Sal Costa began his musical education on the piano when he was 4 years old, moving on to guitar when he was 8. He was influenced by the usual guitar heroes — Slash, John Frusciante, Tom Morello, Randy Rhoads, Jimmy Page and Joe Perry.
“Those guys made me want to learn guitar,” he says. “They all had a style, and as a player, that's what you want to accomplish — having a style that is identifiable, and knowing your way around the instrument as fluently as you possibly can. Being able to play what you hear before you play it.”
A rock 'n' roller at heart, Costa is also a classically trained guitarist who studied flamenco as a college student. As a full-time musician, he earned his studio chops while playing lead guitar in several struggling rock bands, where he was often the frontman as well.
His luck changed when he joined vocalist/songwriter/guitarist Matt Walst, bassist/vocalist Brendan McMillan, keyboardist Reid Henry and drummer/vocalist Doug Oliver in My Darkest Days. Signed to Mountain View Records, an imprint owned by Chad Kroeger and Joey Moi, who produced the band’s self-titled debut, Toronto-based MDD shot to the top of the charts with their first single, “Porn Star Dancing,” a musically infectious hit featuring Zakk Wylde and Ludacris.
Launched by a very sexy and slightly raunchy video, the track could easily have turned MDD into a one-hit wonder. Instead, thanks to a solid album and 14 months of grueling roadwork, My Darkest Days is a success story — one of the few in this suffering industry.
MDD is close to winding down their tour and taking a much-needed break before honing in on their next album. En route to yet another venue, Costa offered some perspective about how gigging night after night has and hasn’t changed his sound.
You and Matt are extremely different players. He’s self-taught and vocal-focused, you’re classically trained and play lead. How has being on the road tightened you as a guitar team?
We stick to what we’re good at and we play off of our strengths. When everybody in a band plays off of their strengths and doesn’t focus on or micromanage anyone else’s weaknesses, you come up with great results. Matt is a completely different player than I am, and we both keep getting better at what we do. As a team, we grow. That’s the key: making sure you’re constantly working toward the common goal.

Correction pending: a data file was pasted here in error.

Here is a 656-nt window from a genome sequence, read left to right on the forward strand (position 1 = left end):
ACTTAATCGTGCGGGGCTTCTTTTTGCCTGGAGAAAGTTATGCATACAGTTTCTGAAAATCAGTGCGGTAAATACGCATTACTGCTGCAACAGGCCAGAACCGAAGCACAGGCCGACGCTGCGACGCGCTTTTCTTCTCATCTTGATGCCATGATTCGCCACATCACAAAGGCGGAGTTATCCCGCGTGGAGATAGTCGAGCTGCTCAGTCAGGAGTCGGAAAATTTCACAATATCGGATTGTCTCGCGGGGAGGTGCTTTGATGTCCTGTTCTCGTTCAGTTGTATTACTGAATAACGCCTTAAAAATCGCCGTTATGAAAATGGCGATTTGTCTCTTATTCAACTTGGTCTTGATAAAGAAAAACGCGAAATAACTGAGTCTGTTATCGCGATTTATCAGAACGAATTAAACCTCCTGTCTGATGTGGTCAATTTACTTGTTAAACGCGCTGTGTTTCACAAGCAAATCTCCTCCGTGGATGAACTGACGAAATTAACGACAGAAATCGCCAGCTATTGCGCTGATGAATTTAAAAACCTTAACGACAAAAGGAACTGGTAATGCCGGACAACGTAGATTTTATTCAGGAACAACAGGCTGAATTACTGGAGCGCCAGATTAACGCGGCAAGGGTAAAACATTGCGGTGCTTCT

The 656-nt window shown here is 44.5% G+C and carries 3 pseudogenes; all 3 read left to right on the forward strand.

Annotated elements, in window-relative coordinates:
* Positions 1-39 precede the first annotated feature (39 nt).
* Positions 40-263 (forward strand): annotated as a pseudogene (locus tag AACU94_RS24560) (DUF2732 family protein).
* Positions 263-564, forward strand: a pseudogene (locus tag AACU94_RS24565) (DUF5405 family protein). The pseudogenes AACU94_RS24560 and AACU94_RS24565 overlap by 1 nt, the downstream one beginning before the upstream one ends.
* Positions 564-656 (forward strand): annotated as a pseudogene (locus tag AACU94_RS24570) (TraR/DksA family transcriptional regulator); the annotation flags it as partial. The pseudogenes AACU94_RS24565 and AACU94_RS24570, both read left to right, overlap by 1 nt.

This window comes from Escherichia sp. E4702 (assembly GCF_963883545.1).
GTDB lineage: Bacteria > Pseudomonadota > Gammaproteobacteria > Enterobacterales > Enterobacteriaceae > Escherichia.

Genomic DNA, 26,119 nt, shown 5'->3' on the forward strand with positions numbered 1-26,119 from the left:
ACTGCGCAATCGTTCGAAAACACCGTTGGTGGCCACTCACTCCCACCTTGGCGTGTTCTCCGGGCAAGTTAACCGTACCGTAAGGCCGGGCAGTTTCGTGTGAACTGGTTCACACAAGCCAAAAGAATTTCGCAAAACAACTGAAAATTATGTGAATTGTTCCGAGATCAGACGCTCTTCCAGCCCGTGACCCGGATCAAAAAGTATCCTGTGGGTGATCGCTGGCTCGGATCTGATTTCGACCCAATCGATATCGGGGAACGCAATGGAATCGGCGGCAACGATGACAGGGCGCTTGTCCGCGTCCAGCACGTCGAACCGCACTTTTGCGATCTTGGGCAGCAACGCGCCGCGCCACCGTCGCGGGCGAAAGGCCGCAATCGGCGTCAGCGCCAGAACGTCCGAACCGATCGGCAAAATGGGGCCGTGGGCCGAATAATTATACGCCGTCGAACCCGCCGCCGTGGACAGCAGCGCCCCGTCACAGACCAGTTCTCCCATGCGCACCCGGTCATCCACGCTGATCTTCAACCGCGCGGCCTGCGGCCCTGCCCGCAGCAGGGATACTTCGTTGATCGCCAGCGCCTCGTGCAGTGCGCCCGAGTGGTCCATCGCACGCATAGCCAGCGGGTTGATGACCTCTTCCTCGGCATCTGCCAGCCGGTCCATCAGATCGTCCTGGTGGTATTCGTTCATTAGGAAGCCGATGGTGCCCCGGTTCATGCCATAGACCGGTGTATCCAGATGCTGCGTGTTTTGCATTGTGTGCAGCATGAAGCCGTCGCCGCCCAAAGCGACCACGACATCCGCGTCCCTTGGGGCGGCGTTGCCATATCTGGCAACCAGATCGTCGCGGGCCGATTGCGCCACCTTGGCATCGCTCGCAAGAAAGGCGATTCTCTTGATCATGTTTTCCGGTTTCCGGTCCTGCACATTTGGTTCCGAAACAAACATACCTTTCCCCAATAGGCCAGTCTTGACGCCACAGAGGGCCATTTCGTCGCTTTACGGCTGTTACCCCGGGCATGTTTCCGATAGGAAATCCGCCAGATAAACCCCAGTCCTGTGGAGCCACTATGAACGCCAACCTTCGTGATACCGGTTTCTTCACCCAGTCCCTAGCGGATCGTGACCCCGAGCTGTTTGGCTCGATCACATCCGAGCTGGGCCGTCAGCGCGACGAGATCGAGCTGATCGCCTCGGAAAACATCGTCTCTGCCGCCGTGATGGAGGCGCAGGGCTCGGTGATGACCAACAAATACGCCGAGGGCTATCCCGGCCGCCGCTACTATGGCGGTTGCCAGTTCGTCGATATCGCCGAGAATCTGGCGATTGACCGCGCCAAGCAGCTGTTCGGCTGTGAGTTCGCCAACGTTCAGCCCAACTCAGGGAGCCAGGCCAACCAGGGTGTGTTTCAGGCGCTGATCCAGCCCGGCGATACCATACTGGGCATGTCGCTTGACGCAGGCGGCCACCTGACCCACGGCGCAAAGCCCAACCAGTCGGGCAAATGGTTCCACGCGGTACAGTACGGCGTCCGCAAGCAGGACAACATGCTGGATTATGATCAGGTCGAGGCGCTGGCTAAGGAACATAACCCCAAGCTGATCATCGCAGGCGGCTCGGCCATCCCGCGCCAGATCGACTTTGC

Has your tone changed as a result of touring and playing night after night?
Yes and no. I have an ear for what I want my stuff to sound like. Playing in a different room changes your tone every night. My tech sets up my stuff during soundcheck, it’s the same EQ as the night before, but it sounds completely different. I have a sound that I hear in my head every night, and depending on the room, I will re-EQ my amp and change it to make sure it sounds like that. I find it’s not so much about gear anymore.
I’ve had a few amps blow on this tour, and literally we’ve been playing so much that I haven’t had time to get them repaired. I’ve had backup equipment pulled out and I’ve made it sound exactly the same as the previous amp that’s a completely different amp, just by knowing what I want it to sound like. I can EQ it to what I hear in my head. It’s a result of playing and playing.
I used to have this tech named Lou, who works in a music shop in Ontario called Chaos Music. He’s taken me under his wing since I was a kid. He would explain EQ to me, he would explain all this stuff to me, and I never understood it until I hit the road. He would explain how rooms change the sound and rooms change this, how depending on where you play, you’re going to want to add a little more of this and a little more of that. I didn’t understand what he was saying. But when you hit the road and you’ve been playing for months and you hear that same sound every day, you look at it and it’s dialed in every day. I have it marked where everything should sit, and you play a room and it doesn’t sound the same.
The EQ is right, but the acoustics of a room will completely change your guitar tone. You have to go back and listen to it, and there’s not enough bottom end in this room, I don’t hear that oomph, so I go in and add a little bit more bass, or I go into a room and all I hear is a lot of bass coming out of my amp and no high end, so I’ve got to kill the bass a little bit and add more high end. Then I started to understand all these lessons that he would teach me that at the time didn’t mean anything to me but now mean the world to me.
Has your gear changed since you’ve been on the road?
My system has been tried and true. My WOBO [patch bay and foot controller] blew up on the way to the U.K. and I got it fixed. I’m still using all the same gear. I’ve got a lot more guitars now, but amps, pedals — it’s pretty much identical from the last time we talked. I read interviews with guitar players and they talk about how they switch their amps, how they switch their gear, how their gear changes on a monthly basis and all this stuff that they have. Then I read an interview with Tom Morello, who’s known for having the craziest guitar sounds and effects, and he’s stuck with one amp and one tiny pedalboard for his entire career and never changed. It shows you that if you have something good, keep it; there’s no point in changing it. If it’s broken and you really like it, just fix it.
When we last spoke, you said, “I used to practice for hours a day at home and now it’s half an hour before the gigs, so it’s not as much as I would like. Being a musician at this stage, I work on my performance chops and I’m able to rock out and learn solos and do fun stuff on different levels. The other part of playing technically hasn’t suffered, but it hasn’t improved as much as I would like. I would say that overall, as a musician, I am getting better.” Nine months later, have you noticed some technical improvements?